Across the Pacific Northwest, pinot gris has earned its place as an important and abundant white wine.
Traditionally from the Alsace region of France and the northern area of Italy (where it’s called pinot grigio), pinot gris is a bright, crisp, fruit-driven wine that often pairs beautifully with food. This makes it a perfect white wine for the Northwest, thanks to its ability to work with fresh shellfish, seafood, chicken, pork, vegetables and turkey.
In Washington, winemakers crush about 9,000 tons a year, making it the No. 3 grape after riesling and chardonnay. In Oregon, it’s the top white grape by far. More than three times as much pinot gris is being made than chardonnay.
Here are several delicious pinot gris we’ve tried recently. Enjoy these for the rest of the summer and into the fall.
Pike Road Wines 2015 Pinot Gris, Willamette Valley, $15: This new label from Oregon’s Elk Cove Vineyards benefits from a broad base of fruit sources throughout the Willamette Valley, including 30-year-old plantings at its estate vineyard that rank among the state’s oldest. Clean aromas of melon and lychee include talcum powder, toasted almond and grassiness. It’s a pleasant sipper with flavors of white peach and apricot, a rich midpalate, and a brisk finish with lime juice and pulp. (13.5 percent alcohol)
Sawtooth Winery 2015 Estate Pinot Gris, Snake River Valley, $12: Fruit-forward aromas of pear butter, Golden Delicious apple, gooseberry and lime peel are mirrored on the palate. The pleasing mouth feel offers roundness of Spanish almond before the cleansing blast of citrusy acidity and Bosc pear skin creates a dry finish. (13 percent alcohol)
Primarius Winery 2015 Pinot Gris, Oregon, $13: Aromas unveil fresh-cut apple, dried apricot, lime and minerality. There’s a bit of creaminess on the entry of honeydew melon and Golden Delicious apple as the flavors turn crisp with Bosc pear and jicama. Lime juice with a touch of pith adds ample acidity to the dry finish. (13.8 percent alcohol)
Jones of Washington 2015 Pinot Gris, Ancient Lakes of Columbia Valley, $14: This leans toward orchard fruit with enticing aromas and yummy flavors of pear, white peach and Granny Smith apple. Its delicious balance and dry angle, just 0.3 percent residual sugar, makes it an ideal foil for summer salads, seafood and rotisserie chicken. (13.8 percent alcohol)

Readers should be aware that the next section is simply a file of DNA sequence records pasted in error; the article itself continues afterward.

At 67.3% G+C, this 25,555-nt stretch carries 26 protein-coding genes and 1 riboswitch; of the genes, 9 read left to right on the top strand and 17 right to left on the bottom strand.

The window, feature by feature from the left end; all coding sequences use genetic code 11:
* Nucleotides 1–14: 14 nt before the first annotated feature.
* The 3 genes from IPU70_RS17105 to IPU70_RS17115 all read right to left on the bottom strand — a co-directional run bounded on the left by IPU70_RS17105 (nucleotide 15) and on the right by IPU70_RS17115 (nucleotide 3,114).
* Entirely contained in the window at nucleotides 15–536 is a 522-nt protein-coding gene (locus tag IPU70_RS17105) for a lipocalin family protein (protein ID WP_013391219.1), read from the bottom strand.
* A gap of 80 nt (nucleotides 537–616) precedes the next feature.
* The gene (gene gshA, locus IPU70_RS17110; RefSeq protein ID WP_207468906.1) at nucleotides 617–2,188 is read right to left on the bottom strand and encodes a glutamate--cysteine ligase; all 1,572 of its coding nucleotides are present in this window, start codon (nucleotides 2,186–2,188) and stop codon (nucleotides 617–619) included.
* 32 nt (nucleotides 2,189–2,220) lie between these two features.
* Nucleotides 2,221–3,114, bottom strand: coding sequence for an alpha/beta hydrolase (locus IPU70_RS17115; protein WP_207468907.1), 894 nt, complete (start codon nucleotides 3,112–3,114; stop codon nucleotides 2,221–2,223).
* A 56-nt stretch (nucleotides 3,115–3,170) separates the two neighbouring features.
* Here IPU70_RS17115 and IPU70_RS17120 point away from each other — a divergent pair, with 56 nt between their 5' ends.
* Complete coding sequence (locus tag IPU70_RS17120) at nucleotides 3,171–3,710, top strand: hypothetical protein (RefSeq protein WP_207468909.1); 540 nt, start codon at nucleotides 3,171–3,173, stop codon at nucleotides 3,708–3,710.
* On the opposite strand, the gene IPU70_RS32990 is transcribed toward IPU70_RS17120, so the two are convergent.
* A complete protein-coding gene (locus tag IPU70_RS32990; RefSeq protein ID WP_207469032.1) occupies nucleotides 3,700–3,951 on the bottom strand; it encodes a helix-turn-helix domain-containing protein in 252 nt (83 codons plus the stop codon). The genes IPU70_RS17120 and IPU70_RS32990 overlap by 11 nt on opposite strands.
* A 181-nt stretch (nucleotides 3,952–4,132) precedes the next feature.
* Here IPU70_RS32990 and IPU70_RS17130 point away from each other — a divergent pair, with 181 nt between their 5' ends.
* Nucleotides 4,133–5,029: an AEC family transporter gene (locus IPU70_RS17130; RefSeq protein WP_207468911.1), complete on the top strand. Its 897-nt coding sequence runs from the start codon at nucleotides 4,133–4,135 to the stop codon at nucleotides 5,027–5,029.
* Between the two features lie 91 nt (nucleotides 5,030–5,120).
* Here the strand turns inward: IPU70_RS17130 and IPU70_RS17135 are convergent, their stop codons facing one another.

Armonéa 2013 Summit Vineyard Pinot Gris, Dundee Hills, $20: There’s a fresh and floral presentation of Asian pear, Pink Lady apple and white lavender with jasmine, starfruit and grape Pixy Stix aromas. It takes a clean, bright and crisp angle to the palate, leading with starfruit and lemony flavors as it carries into a rich midpalate of melon. There’s a good core of acidity throughout. (13.2 percent alcohol)
King Estate Winery 2014 Domaine Pinot Gris, Oregon, $30: This releases starfruit and Uncola aromas and leads to tremendously bright flavors of Granny Smith apple, Key lime juice and kiwi fruit. (13 percent alcohol)
Westport Winery 2014 Fleur de Lis, Columbia Gorge, $26: Aromas of lime, Asian pear and starfruit lead to flavors of lime, pear and more starfruit on the palate, plus juicy acidity, 0.6 percent residual sugar and minerality in its finish. It’s versatile enough for sipping alone or with seafood or lighter chicken dishes. (12 percent alcohol)
Airlie Winery 2015 Pinot Gris, Willamette Valley, $18: This food-friendly offering made by Elizabeth Clark for owner Mary Olson provides lime, lemon and spice aromatics, which are repeated on the palate. It finishes with abundant acidity and citrusy minerality. (12.3 percent alcohol)
Latah Creek Wine Cellars 2015 Pinot Gris, Yakima Valley, $11: Here’s a classic Washington-style pinot gris with fruit flavors and aromas leaning more toward crabapple and pear with a touch of honey. Toward the finish, a slice of fresh papaya emerges, then resolves back into green apple and crisp, juicy acidity. (12 percent alcohol)
Local journalism is essential.
Give directly to The Spokesman-Review's Northwest Passages community forums series -- which helps to offset the costs of several reporter and editor positions at the newspaper -- by using the easy options below. Gifts processed in this system are not tax deductible, but are predominately used to help meet the local financial requirements needed to receive national matching-grant funds.
Subscribe to the Coronavirus newsletter
Get the day’s latest Coronavirus news delivered to your inbox by subscribing to our newsletter.